What if The Beatles were forgotten by almost everyone one Earth? That is the basic premise behind Danny Boyle’s new Richard Curtis penned Rom-Com Yesterday. It’s a really interesting and original idea for a film, that sees a struggling musician, who appears to be the only man who can remember them so begins to pass off their music as his own.

Sadly though only the premise really stands out as original. For the most part Yesterday ends up being a run of the mill Richard Curtis Rom-Com. If you go through a lot of Richard Curtis’ films then you certainly see him plugging in a fairly familiar story into different situations, and that’s what you get with Yesterday. The core of the film is the relationship between Himesh Patel’s Jack Malick and Lily James’ Ellie.

It follows a lot of the Rom-Com conventions, with the usual ups and downs, before have everything wrapped up in a neat bow at the end. Thankfully with Danny Boyle at the helm, and a host of classic songs behind it, Yesterday is a perfectly enjoyable film. Boyle utilises The Beatles’ music exceptionally well throughout, knowing where and when to use each song effectively, and showcasing them well for the fans.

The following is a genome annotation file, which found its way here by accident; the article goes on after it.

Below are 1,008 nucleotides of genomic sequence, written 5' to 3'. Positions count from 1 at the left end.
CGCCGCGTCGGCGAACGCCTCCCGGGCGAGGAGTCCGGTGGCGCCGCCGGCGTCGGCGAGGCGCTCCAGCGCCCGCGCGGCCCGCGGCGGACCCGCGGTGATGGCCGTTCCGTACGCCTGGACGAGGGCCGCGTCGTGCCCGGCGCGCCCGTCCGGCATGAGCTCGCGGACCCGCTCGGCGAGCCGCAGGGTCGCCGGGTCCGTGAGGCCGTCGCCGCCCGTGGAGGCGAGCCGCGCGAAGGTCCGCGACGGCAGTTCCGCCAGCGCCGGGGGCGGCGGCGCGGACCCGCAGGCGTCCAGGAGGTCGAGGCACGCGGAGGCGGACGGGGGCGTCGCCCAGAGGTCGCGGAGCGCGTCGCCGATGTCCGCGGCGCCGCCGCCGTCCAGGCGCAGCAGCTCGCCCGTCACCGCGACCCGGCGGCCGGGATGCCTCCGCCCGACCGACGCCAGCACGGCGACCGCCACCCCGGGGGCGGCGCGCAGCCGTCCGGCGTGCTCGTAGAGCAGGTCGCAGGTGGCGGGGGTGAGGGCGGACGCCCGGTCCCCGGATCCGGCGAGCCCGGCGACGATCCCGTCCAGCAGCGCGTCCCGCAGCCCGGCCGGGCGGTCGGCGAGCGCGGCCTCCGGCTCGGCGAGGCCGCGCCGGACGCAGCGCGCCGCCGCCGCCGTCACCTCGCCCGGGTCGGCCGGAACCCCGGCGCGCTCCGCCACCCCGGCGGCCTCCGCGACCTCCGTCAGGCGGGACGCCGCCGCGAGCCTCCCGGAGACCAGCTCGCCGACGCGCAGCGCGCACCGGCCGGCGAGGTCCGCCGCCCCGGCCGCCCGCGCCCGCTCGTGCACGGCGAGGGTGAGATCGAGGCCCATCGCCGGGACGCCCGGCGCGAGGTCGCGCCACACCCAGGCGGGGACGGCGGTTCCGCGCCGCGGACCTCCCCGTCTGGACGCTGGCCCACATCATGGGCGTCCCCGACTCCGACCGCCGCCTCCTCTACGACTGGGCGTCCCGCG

The other big strength of the film is Patel and James. Both are fantastic as the leads. Charming, likeable, and with great chemistry. There’s a lot of good supporting performances as well, with Joel Fry in particular delivering a lot of the best comedy. There are a couple of big disappointments though, one being Ed Sheeran, who obviously isn’t an actor, but it really shows, although his willingness to mock himself is good. The other is Kate McKinnon, who frequently is a standout in films, but in Yesterday find herself stuck playing a caricature more than a character.

If you’re a Beatles fan that you will probably enjoy Yesterday. The same can probably be said for Rom-Com fans, particularly thanks to Boyle, Patel, and James. But I can’t help but feel a little disappointed that a film with such an original premise ended up falling back on something so safe and predictable.